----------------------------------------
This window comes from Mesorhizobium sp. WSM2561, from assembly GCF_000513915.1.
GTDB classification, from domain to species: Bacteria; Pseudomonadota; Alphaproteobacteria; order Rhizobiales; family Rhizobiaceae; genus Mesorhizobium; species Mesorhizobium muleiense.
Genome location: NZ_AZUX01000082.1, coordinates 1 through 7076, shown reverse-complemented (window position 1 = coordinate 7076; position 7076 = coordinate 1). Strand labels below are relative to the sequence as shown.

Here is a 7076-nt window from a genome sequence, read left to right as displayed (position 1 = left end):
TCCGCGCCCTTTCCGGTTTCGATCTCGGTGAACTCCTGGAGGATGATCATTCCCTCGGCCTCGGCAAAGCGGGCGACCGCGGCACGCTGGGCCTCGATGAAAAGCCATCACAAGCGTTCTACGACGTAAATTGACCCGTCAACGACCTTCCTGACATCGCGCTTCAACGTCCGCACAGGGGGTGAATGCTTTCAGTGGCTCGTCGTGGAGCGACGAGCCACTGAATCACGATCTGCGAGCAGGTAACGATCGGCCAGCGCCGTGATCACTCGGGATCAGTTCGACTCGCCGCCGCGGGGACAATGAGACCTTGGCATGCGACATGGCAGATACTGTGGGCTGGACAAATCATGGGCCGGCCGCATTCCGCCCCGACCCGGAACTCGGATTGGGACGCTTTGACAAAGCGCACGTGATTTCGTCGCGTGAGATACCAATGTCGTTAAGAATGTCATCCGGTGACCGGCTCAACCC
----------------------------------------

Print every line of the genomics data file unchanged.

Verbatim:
This window comes from Mesorhizobium sp. WSM2561, from assembly GCF_000513915.1.
GTDB classification, from domain to species: Bacteria; Pseudomonadota; Alphaproteobacteria; order Rhizobiales; family Rhizobiaceae; genus Mesorhizobium; species Mesorhizobium muleiense.
Genome location: NZ_AZUX01000082.1, coordinates 1 through 7076, shown reverse-complemented (window position 1 = coordinate 7076; position 7076 = coordinate 1). Strand labels below are relative to the sequence as shown.

Here is a 7076-nt window from a genome sequence, read left to right as displayed (position 1 = left end):
TCCGCGCCCTTTCCGGTTTCGATCTCGGTGAACTCCTGGAGGATGATCATTCCCTCGGCCTCGGCAAAGCGGGCGACCGCGGCACGCTGGGCCTCGATGAAAAGCCATCACAAGCGTTCTACGACGTAAATTGACCCGTCAACGACCTTCCTGACATCGCGCTTCAACGTCCGCACAGGGGGTGAATGCTTTCAGTGGCTCGTCGTGGAGCGACGAGCCACTGAATCACGATCTGCGAGCAGGTAACGATCGGCCAGCGCCGTGATCACTCGGGATCAGTTCGACTCGCCGCCGCGGGGACAATGAGACCTTGGCATGCGACATGGCAGATACTGTGGGCTGGACAAATCATGGGCCGGCCGCATTCCGCCCCGACCCGGAACTCGGATTGGGACGCTTTGACAAAGCGCACGTGATTTCGTCGCGTGAGATACCAATGTCGTTAAGAATGTCATCCGGTGACCGGCTCAACCC